I finally got sick of waiting for information. I noticed that it was 76 degrees outside- the nicest day we've had this year. I decided to go out and do some gardening and let the boy run off some energy. Then, my husband called to say that he was coming home from work (almost five hours early).

I hung out in the living room with my son for a while. At one point, he came up to me out of the blue and held out his empty hands. "I have a gun. I want to give it to the police, so they can get the bad guy." I told him that was nice of him, but they had it under control. "But this gun has a scope!" he insisted. "So they can see the bad guy!" Sigh. I shouldn't have told him anything. I gave him a snack and lectured him about how these were real bad guys; not the Joker, and the police were real superheros, and they would take care of it on their own. I reiterated that it was very nice of him to want to help, but the police had it under control and he shouldn't worry about it anymore.

My husband came home, and the whole family went outside. I gardened. The boys played with bubbles and a toy airplane. It started to get windy and cloudy, and we decided to head inside. My husband sent the boy to his room for a nap and suggested that I go to Target, which I'd planned to do that morning. An errand alone? You don't have to tell me twice. I didn't even shower. I took off covered in dirt and sunblock.

I didn't get far before anxiety set in. If they think he might be in Connecticut, I reasoned, he could be anywhere. My town is way closer to Watertown than Connecticut is. What if he's here? I tried to tell myself that I was being paranoid, but we all know that doesn't work. I found myself scanning the streets as I drove.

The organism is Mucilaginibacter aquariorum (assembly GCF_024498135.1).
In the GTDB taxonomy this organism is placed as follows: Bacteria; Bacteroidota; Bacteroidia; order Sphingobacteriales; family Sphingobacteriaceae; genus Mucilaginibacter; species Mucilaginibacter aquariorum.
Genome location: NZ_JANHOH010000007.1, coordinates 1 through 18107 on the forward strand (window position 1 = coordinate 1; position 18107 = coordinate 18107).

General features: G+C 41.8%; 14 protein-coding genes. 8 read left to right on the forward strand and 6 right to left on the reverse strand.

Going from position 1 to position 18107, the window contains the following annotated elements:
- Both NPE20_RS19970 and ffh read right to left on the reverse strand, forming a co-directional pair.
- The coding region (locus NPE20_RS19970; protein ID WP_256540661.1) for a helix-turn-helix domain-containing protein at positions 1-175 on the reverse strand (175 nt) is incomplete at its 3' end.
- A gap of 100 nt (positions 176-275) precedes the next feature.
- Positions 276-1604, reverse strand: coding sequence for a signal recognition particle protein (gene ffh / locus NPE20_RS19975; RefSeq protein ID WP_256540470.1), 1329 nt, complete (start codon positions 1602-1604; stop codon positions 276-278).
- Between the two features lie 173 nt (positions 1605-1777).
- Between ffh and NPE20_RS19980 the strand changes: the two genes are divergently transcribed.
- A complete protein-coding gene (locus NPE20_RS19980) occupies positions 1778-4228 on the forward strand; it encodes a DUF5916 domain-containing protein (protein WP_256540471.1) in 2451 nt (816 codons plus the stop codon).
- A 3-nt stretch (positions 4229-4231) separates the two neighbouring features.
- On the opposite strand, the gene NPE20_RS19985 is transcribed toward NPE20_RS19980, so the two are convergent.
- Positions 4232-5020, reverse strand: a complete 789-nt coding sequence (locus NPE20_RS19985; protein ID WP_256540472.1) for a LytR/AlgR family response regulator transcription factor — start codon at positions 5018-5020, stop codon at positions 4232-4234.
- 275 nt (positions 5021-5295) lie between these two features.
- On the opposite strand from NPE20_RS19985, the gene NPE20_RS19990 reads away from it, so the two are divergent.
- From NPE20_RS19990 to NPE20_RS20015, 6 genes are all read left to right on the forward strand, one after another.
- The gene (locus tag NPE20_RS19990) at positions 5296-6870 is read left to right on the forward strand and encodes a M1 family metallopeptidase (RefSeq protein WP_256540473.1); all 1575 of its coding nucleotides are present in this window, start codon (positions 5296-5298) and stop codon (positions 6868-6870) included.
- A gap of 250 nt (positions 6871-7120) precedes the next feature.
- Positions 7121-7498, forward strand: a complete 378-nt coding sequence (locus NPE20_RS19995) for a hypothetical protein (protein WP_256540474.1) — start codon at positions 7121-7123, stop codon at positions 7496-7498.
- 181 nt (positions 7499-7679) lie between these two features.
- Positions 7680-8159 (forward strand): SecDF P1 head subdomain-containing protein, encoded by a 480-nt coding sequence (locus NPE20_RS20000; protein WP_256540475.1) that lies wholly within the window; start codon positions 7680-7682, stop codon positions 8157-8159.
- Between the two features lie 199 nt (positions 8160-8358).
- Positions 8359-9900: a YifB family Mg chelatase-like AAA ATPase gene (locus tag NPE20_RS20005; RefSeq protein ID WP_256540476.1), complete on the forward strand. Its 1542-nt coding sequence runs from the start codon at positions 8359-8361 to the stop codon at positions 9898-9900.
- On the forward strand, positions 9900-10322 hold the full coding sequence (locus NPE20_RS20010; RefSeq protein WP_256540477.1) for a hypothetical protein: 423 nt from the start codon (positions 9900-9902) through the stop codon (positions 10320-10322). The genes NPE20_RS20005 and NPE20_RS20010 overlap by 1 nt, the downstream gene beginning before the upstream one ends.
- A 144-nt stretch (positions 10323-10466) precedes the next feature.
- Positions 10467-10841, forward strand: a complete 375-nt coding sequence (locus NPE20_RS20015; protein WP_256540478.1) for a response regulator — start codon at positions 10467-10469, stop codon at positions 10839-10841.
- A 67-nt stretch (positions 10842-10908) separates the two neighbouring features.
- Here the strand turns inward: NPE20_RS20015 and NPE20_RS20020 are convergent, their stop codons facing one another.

There was a distinct air of unease at Target. Or maybe it was just me. I made eye contact with every single person in the store, something I rarely do with anyone. There was a particular brand of lotion that I couldn't find, so I stopped at CVS on the way home. Just as I put the car into park, I heard a siren. I looked up, and every single person in the area- in the parking lot, on the sidewalks, in cars- they all stopped dead in their tracks and watched. It turned out to be just a minor car accident, but I have never in my life seen a reaction to a siren quite like that.

I came home and asked my husband for the update. Nothing. How could they have lost him? How has this not ended yet? Then they lifted the shelter-in-place order. I was baffled. They have no idea where this guy is, and they're just letting people leave their houses? Are they crazy? Who's going to leave their house?

The boy woke up, and we had to stop watching the news. After a couple hours of frowning and shaking our heads, I got a tweet from my friend Mom With Her Running Shoes On, who lives in California.


I ran back to the bedroom and turned on the TV. This is when we learned that he was cornered on the boat. I spent the next hour running around, trying to watch the news, cook two dinners, and tweet and Facebook my friends outside of Massachusetts all at the same time. As soon as the boy went to bed, the news was back on the big TV. I tried to watch, eat and tweet simultaneously. It was tough.

Finally, it happened. The standoff lasted almost two hours, but they finally got him. My husband was peeing at the time, and I was yelling through the bathroom door at him. I'm not sure it registered with me just how scared I was until it was over. My husband still thinks I'm silly, since we're really not that close to Watertown. But my son and I were in Newton on Thursday. On his birthday, on January 31st, the three of us had lunch at Friendly's in Watertown, two blocks from the scene of the crime. It may not have been that close, but it was way too close for me.